"I just know and I trust that the timing is not quite right. It could be that there is better out there; just give it some time. At E! News, for example, I went in and interviewed as the assistant for the segment producers. Two weeks prior to when I interviewed, the position for the associate producer wasn't available yet. So I interviewed and then the universe and God said, 'Hold on one second. I got something greater for you.’ Two weeks later, out of the blue, I got a call about them wanting me to interview for that role. Just trust the timing of it.
It could also be that you're not ready, that you need more practice."
Can you unpack how God and the Universe work together in your life to manifest your goals?
“I'll start off by saying: this is just what works for me. Some people may only believe in one or the other. I am not dismissing God because I know that that is the end all be all so for me. I believe that there is a higher power. There is someone watching me guiding me, giving me all that I need, all that I want.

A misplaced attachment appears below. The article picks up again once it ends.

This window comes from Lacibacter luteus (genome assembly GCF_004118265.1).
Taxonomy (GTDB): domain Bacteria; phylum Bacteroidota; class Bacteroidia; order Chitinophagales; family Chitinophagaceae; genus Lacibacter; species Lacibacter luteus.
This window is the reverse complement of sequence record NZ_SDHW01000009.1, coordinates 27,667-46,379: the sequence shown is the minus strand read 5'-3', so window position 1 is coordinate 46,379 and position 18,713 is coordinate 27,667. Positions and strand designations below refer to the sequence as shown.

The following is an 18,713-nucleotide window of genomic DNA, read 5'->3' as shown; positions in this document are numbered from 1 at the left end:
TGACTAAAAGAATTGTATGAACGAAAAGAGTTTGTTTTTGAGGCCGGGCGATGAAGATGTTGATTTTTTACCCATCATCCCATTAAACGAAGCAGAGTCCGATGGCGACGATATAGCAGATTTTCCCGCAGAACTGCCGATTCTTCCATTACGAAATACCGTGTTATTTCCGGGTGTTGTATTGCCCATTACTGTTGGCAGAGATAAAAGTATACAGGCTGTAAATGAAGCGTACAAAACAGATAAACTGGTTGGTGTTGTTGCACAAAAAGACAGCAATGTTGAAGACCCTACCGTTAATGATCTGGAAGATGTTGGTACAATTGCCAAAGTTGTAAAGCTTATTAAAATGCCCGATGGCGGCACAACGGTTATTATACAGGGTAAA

I may randomly thank the universe for supporting me. And in the next sentence I'll literally have my hands up in the sky thanking God for his grace, his favor, his mercy while I'm watching a T.D. Jakes sermon on YouTube — saying one over the other isn't dismissing God at all. I know that because of these higher powers my life is full of favor, magic, grace and some fairy dust. I just use them interchangeably. You just float, it just flows.”
Unbothered: How do you hope Black women of all ages use The Self-Love Workbook to harness their Black Girl Magic?
"After I graduated college, I found myself like a lot of other girls: kind of lost in that weird transition period between being a young woman and coming into full grown womanhood. A lot transpired when I was in college that changed who I was as a person. When I got back home, I was around my family, but I felt lost. I didn't know where to go. And I felt like, 'Okay, if I do the bubble bath thing and post positive things on Instagram or repost things to my stories I'm going to feel better,' but I didn't.